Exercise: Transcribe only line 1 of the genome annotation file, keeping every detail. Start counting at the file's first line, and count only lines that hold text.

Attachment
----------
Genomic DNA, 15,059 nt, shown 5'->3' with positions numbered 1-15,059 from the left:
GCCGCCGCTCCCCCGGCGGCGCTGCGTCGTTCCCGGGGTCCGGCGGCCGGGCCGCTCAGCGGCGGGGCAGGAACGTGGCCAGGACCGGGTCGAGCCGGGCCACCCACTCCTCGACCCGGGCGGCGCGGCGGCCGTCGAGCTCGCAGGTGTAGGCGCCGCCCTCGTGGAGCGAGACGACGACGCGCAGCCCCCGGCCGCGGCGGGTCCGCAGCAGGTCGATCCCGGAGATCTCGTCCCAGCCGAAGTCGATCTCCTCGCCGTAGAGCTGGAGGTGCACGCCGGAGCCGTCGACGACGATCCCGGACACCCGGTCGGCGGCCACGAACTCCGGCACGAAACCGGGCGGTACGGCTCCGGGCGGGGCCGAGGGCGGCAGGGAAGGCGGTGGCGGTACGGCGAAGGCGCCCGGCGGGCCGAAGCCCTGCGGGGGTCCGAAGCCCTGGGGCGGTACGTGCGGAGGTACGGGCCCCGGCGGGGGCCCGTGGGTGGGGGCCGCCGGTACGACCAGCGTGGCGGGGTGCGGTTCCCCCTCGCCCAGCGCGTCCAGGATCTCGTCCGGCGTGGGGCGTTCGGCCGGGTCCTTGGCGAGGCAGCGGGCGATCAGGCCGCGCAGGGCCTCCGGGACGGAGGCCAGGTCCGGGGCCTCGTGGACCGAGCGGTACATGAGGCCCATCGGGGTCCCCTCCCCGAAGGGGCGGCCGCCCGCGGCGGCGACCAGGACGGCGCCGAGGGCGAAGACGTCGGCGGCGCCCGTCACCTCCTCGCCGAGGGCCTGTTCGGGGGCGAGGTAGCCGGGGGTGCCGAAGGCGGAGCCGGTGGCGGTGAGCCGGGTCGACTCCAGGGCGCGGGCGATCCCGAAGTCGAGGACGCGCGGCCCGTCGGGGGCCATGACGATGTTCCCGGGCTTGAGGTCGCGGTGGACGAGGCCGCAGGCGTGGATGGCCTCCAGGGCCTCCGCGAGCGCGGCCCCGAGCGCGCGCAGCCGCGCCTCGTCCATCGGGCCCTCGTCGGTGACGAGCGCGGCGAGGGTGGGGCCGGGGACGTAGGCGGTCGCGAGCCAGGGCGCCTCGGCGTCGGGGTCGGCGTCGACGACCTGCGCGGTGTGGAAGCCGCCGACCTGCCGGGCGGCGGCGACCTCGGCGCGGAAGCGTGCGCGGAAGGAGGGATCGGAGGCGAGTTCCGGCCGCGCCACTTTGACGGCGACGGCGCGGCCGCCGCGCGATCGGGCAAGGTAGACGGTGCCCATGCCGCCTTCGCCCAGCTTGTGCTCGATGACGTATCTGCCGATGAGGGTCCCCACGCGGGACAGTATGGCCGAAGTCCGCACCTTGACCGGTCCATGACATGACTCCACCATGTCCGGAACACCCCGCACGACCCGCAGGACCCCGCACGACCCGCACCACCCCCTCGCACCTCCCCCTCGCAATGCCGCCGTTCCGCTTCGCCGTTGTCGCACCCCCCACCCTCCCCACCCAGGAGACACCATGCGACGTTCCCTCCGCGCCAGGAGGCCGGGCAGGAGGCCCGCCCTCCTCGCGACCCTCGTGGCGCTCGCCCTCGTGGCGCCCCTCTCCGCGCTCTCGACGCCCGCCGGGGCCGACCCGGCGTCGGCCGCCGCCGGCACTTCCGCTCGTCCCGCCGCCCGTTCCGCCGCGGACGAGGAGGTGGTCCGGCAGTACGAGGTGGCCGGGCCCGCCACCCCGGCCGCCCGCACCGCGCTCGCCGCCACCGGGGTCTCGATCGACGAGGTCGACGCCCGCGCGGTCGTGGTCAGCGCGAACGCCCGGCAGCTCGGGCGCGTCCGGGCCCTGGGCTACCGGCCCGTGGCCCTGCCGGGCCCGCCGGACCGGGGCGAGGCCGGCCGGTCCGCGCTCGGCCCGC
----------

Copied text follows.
Genomic DNA, 15,059 nt, shown 5'->3' with positions numbered 1-15,059 from the left: